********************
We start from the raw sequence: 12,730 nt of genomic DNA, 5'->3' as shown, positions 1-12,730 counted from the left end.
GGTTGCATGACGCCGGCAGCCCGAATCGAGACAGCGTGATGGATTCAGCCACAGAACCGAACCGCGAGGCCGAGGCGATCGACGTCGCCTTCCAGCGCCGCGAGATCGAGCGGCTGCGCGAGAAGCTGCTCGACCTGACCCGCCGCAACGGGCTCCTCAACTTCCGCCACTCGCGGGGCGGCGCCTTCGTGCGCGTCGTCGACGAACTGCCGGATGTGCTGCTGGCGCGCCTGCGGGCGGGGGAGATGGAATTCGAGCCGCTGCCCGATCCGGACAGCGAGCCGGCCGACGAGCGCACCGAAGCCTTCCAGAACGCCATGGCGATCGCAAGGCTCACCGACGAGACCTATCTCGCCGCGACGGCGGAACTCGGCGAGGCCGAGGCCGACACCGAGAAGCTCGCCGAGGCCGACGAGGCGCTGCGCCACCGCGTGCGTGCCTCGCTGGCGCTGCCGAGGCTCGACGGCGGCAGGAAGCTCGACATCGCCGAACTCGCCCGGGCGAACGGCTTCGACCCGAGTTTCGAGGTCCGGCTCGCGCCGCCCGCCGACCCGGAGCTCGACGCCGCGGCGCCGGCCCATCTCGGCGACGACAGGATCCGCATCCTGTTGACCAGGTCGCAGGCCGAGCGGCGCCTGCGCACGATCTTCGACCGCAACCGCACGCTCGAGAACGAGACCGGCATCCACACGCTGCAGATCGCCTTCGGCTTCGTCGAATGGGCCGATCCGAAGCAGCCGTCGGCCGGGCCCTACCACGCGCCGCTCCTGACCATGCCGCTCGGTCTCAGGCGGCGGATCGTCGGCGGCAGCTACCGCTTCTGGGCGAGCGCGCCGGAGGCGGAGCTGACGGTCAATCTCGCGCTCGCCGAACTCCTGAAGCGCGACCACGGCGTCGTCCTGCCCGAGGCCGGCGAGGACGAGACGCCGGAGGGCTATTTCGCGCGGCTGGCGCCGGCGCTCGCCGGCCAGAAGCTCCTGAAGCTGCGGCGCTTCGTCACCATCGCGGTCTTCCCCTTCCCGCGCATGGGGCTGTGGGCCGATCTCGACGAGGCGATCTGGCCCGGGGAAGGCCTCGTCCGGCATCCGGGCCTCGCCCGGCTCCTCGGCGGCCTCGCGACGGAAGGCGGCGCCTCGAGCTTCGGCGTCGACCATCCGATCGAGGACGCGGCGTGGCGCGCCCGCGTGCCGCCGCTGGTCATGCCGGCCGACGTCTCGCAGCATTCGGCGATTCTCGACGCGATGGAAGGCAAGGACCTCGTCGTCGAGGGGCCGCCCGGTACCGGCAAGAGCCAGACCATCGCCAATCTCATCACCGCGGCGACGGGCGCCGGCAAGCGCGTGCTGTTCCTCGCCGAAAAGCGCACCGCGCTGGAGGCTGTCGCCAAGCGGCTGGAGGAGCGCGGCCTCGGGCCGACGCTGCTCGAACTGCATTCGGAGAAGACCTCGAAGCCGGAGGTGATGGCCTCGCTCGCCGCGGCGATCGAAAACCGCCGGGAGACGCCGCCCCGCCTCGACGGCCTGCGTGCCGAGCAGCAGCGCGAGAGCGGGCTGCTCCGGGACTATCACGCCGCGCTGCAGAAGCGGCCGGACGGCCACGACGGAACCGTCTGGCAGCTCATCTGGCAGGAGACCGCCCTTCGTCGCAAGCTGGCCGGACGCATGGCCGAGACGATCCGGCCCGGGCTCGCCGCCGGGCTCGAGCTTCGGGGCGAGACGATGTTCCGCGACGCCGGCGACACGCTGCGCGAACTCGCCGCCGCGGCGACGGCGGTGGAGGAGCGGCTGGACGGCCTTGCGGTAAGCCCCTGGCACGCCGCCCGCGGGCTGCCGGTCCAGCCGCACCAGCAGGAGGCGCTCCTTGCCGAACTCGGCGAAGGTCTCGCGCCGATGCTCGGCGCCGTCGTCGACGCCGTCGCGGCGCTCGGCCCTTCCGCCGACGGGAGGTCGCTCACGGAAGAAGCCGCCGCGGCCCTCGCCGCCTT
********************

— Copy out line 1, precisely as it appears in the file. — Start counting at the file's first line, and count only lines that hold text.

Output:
We start from the raw sequence: 12,730 nt of genomic DNA, 5'->3' as shown, positions 1-12,730 counted from the left end.